Charles jokes that he’s doing “mediocrely well, all things considered, but he says that being vaccinated is allowing him to live his life.
“I might have these conditions, but being jabbed means I can crack on with life. Now I can get on and do things like go to pubs and restaurants – and I’ve just booked tickets to see Tim Minchin. Without being jabbed, I can’t do this stuff. Anyone who chooses not to have the jabs is making a poor decision,” he says.
Charles is certainly not resting: in October of last year he did a virtual marathon, raising plenty of money for charity MyelomaUK, helping to find a cure.. You can contribute via virginmoneygiving.com/CharlesMontlake
Covid-19 booster jabs
Alongside our efforts to fight flu, the roll-out of the so-called ‘booster’ Covid-19 jab continues apace. More than seven million people have had a third shot so far, and that added immunity will help us fight the Covid-19 virus through the winter. Those antibodies we develop from the vaccine are the best defence against Covid-19.
Why is the COVID-19 boster programme needed?
We want to provide the people that are most likely to become seriously ill from COVID-19 and those who care for them with the best possible protection for this Winter. The Joint Committee on Vaccination and Immunisation (JCVI) has reviewed available data and provided advice that COVID-19 boosters are offered to the most vulnerable in order to maintain protection from COVID-19 throughout the Winter months, and to protect the NHS.
While most people have two doses as part of their first (‘primary’) course and many are then eligible for a booster, vaccination experts have recommended three doses in the ‘primary course’ for people who have a severely weakened immune system, to get a good level of protection from COVID-19.
How soon after a second dose will a booster be offered?
JCVI advises that the booster vaccine dose is offered no earlier than 6 months (182 days) after completion of the primary vaccine course (your second dose).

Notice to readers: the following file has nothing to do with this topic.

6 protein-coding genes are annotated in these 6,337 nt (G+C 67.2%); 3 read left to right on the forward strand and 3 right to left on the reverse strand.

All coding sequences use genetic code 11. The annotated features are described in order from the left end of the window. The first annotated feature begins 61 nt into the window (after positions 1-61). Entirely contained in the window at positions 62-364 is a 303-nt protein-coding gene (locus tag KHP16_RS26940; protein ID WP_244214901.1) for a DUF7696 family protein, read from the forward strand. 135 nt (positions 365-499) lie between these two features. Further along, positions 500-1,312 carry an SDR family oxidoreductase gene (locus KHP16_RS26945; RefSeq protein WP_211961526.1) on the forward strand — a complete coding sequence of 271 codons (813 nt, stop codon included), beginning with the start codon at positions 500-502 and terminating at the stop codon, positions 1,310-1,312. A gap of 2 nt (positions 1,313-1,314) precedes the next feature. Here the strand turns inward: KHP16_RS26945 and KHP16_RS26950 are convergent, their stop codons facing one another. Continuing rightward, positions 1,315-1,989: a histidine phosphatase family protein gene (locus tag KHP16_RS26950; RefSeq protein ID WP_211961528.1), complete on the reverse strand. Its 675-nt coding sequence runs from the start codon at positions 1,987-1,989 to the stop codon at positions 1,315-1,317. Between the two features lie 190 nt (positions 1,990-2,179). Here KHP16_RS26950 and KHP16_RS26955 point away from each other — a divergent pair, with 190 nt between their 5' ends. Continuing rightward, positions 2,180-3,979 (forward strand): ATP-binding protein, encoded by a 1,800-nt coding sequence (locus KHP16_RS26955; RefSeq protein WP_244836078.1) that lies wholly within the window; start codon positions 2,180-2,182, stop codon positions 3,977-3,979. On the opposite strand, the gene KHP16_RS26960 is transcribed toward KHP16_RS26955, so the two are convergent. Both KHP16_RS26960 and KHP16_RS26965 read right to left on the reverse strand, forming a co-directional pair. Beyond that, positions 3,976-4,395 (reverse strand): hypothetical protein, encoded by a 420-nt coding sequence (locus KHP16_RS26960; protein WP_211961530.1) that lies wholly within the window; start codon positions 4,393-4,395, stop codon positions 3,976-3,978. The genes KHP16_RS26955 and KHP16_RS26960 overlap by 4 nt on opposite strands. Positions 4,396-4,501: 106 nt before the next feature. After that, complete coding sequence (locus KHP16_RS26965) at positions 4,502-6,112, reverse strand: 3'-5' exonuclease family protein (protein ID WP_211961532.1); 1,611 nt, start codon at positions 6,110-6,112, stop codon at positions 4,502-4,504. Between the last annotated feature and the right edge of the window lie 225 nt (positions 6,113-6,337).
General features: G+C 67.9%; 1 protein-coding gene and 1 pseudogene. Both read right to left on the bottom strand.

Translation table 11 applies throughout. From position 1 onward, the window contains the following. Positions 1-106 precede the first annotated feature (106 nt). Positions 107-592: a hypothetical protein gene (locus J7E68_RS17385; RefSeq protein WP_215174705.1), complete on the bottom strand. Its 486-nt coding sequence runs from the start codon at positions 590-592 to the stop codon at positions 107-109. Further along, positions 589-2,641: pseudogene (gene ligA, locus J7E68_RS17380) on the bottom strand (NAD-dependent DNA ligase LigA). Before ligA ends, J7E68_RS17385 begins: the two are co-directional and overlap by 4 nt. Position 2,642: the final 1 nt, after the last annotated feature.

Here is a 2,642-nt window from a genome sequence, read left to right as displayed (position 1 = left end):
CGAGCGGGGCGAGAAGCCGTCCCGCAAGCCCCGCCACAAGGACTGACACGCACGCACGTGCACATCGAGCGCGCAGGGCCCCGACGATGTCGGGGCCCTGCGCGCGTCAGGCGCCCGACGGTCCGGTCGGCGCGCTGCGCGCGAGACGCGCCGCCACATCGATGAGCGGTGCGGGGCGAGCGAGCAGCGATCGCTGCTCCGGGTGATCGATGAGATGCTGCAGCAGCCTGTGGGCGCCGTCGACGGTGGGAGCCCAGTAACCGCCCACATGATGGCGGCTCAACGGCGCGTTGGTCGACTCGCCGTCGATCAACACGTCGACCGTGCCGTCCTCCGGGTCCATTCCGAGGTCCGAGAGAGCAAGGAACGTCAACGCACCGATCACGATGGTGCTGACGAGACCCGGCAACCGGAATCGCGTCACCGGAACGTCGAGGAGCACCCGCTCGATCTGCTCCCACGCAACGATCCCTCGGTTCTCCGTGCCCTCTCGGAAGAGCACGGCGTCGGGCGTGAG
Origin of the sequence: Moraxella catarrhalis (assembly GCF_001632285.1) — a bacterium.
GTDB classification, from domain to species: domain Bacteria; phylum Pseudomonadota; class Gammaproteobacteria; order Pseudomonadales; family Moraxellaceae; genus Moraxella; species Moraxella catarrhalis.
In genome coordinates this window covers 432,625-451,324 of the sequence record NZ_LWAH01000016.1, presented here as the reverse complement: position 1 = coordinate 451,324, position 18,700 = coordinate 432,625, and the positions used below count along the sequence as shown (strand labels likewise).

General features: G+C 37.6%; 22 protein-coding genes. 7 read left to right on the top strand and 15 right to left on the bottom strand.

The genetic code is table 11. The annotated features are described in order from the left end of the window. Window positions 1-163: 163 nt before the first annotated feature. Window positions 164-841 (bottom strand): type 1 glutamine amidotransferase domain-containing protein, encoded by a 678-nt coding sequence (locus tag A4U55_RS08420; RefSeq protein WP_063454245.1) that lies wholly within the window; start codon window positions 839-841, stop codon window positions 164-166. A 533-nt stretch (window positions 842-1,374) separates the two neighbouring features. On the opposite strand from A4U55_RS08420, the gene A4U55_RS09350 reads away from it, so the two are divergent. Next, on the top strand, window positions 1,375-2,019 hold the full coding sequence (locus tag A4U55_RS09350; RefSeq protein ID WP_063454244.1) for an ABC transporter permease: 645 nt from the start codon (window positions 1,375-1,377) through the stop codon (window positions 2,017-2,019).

I’m pregnant – is it safe to get the Covid and flu jabs?
Yes – both are safe for pregnant women, and it’s important to have both if eligible. There are more risks for you and your pregnancy if you contract Covid-19 without the vaccine, and the flu vaccine will also help protect your unborn baby. If you catch flu when pregnant, you’re at risk from complications such as bronchitis and it could cause your baby to be born prematurely, have a low birthweight and may even lead to stillbirth. If you’re pregnant you can get a free flu vaccine from your GP, pharmacist or through your maternity service.
Where will Covid-19 booster vaccines be available?
The NHS will let eligible people know how to get their booster which people can have from six months after their second dose. People with certain health conditions may be offered the Covid-19 booster earlier. Thousands of locations across the country offer a Covid-19 booster to give people choice and convenient access. If you are eligible, you will be able to book an appointment at a vaccination centre, designated pharmacy or GP-led service using the NHS Covid-19 national booking service or you can simply go to a walk-in service by using the NHS ‘Grab a Jab’ walk-in site finder. This is alongside many GP-led services and hospitals directly inviting people to be vaccinated through their services.
- The latest data shows that protection provided by the vaccine falls after 6 months, particularly for older adults and at-risk groups.
- Because so many of the population are now vaccinated a small fall in the protection to individuals may lead to many more severe cases of COVID-19 across the country, putting more pressure on the NHS.
- The booster programme is designed to top up protection from serious disease for those most at risk over the winter months. Early results from Pfizer show that a booster following a primary schedule of the same vaccine restores back up to 95.6% against symptomatic infection.